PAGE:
Let me give you a practical example of the systemic racism in the system:
As I'm writing this, hurricane Irma is losing power, but the damage has already been done. There are about 45 known deaths to the storm and much of Florida is without power at the moment. Of course, just prior to Irma was Harvey. Harvey is responsible for 70 deaths and major flooding in Texas. These two storms caused huge amounts of destruction and have dominated the news for weeks.

However, in the midst of this, Mexico suffered the worst earthquake its had in a century, leaving around 100 dead. The media barely mentioned it and isn't talking about it anymore. And the news hasn't even mentioned that 2017 has been a harsh year for monsoons (hurricanes) in south Asia. The worst year in decades. So far, there have been almost 1300 confirmed deaths due to these storms and over 40 million people affected, including the destruction of more than 700,000 homes and a massive loss of crops due to flooding which is likely to cause food shortages. But, hey, they're not white, so, you know, big deal.


Look, I'm not diminishing what's happened to people in Houston and in Florida and in the Caribbean. What has happened has been horrible, but it doesn't make it less horrible to remember that other people are suffering, too. Except that, for some people, it does make it less horrible, because, to them, having bought into the Lie, they believe it's Us against Them, anything that happens to Them is okay because they deserve it. Or, maybe, not quite deserve it, but they don't deserve the special protection that white people ought to have from these kinds of events so, somehow, when it happens to white people, it's more tragic. Like when the Greeks only wrote tragedies about nobility because it wasn't tragedy if it happened to the common man.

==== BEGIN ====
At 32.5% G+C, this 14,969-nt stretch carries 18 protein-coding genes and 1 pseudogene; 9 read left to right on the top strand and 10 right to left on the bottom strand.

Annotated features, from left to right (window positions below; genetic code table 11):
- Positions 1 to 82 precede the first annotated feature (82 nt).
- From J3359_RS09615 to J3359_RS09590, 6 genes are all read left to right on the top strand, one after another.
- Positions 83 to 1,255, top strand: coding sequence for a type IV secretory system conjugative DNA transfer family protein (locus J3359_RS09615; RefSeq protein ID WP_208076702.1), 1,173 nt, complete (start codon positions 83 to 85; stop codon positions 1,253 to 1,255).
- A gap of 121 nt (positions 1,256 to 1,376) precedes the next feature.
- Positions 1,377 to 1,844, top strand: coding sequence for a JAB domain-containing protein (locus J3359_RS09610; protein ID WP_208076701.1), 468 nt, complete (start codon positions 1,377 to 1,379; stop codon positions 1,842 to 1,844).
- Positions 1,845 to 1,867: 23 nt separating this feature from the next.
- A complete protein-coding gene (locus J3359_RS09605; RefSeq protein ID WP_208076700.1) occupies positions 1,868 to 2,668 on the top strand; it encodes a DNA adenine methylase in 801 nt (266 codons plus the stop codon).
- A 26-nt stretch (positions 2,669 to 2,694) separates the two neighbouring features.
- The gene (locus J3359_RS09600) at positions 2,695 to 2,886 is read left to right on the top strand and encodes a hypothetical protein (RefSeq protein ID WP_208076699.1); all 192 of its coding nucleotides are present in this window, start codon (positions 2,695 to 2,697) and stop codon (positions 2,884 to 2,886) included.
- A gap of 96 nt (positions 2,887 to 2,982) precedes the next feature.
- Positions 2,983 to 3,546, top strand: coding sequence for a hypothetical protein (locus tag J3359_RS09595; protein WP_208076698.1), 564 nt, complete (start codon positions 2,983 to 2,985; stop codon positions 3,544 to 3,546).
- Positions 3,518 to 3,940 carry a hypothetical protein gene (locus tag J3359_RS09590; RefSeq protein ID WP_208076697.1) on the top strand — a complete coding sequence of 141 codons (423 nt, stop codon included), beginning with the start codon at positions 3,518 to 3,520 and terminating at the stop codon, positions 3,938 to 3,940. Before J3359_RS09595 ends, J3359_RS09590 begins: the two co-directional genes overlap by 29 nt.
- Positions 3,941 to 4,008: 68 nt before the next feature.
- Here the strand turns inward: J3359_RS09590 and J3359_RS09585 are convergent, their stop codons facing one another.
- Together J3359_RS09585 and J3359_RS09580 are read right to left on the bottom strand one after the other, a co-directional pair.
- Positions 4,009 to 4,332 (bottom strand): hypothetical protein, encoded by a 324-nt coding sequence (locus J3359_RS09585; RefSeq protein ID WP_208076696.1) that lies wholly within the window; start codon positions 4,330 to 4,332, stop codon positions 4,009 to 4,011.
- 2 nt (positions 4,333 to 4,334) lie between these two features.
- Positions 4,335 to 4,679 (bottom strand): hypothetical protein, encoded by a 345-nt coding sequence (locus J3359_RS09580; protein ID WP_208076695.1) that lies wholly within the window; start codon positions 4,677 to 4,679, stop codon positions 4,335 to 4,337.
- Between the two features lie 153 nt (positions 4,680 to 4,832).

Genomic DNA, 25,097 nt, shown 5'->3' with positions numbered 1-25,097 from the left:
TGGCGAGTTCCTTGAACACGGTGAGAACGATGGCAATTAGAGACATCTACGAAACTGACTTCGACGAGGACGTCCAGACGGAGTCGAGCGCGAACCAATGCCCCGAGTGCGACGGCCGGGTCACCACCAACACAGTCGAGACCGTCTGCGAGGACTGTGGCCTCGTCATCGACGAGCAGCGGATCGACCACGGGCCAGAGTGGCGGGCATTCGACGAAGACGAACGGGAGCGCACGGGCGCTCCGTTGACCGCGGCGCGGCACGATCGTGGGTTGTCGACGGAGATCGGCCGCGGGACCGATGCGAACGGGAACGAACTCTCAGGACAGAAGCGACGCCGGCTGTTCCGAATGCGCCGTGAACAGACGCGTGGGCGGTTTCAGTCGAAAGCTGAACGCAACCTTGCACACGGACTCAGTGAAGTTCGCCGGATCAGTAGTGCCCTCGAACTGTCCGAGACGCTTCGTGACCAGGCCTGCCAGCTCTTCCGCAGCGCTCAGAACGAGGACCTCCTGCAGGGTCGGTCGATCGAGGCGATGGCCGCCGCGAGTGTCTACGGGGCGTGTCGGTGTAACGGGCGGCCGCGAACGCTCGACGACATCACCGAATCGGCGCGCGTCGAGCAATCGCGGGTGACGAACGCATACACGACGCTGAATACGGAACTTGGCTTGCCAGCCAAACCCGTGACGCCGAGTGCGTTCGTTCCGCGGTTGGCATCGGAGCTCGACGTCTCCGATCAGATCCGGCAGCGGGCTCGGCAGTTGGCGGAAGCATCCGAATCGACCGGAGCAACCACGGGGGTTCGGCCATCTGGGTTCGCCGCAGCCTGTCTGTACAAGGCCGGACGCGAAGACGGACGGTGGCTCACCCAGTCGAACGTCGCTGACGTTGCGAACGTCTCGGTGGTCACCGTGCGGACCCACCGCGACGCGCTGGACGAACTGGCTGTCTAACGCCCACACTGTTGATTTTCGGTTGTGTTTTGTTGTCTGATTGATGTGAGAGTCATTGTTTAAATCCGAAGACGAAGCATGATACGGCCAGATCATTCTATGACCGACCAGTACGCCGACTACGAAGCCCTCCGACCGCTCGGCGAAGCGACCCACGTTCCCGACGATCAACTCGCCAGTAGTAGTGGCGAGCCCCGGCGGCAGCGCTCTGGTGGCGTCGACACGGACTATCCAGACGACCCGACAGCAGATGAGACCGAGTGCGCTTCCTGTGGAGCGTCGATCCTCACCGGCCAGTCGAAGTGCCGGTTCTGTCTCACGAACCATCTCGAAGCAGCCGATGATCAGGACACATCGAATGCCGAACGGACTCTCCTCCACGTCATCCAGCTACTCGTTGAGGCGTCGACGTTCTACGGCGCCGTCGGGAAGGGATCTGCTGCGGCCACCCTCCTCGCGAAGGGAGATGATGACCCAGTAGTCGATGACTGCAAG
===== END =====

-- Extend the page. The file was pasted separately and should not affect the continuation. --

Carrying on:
But we're all common men.

The Lie is that we're not. The Lie is that it's Us (whites) against them (people of any other skin color).

Let me put it another way, to paraphrase Yoda:
My ally is the Truth, and a powerful ally it is. Life creates it, makes it grow. Its energy surrounds us, binds. Luminous beings are we, not this crude matter. You must feel the Truth flow around you. Here, between you, me, the brown person, and the black, yes, even between all others and the white.
The Truth, what Reality really is, is the we are all us.

We are all us.

(And I didn't even mention the blue pill of climate change denial.)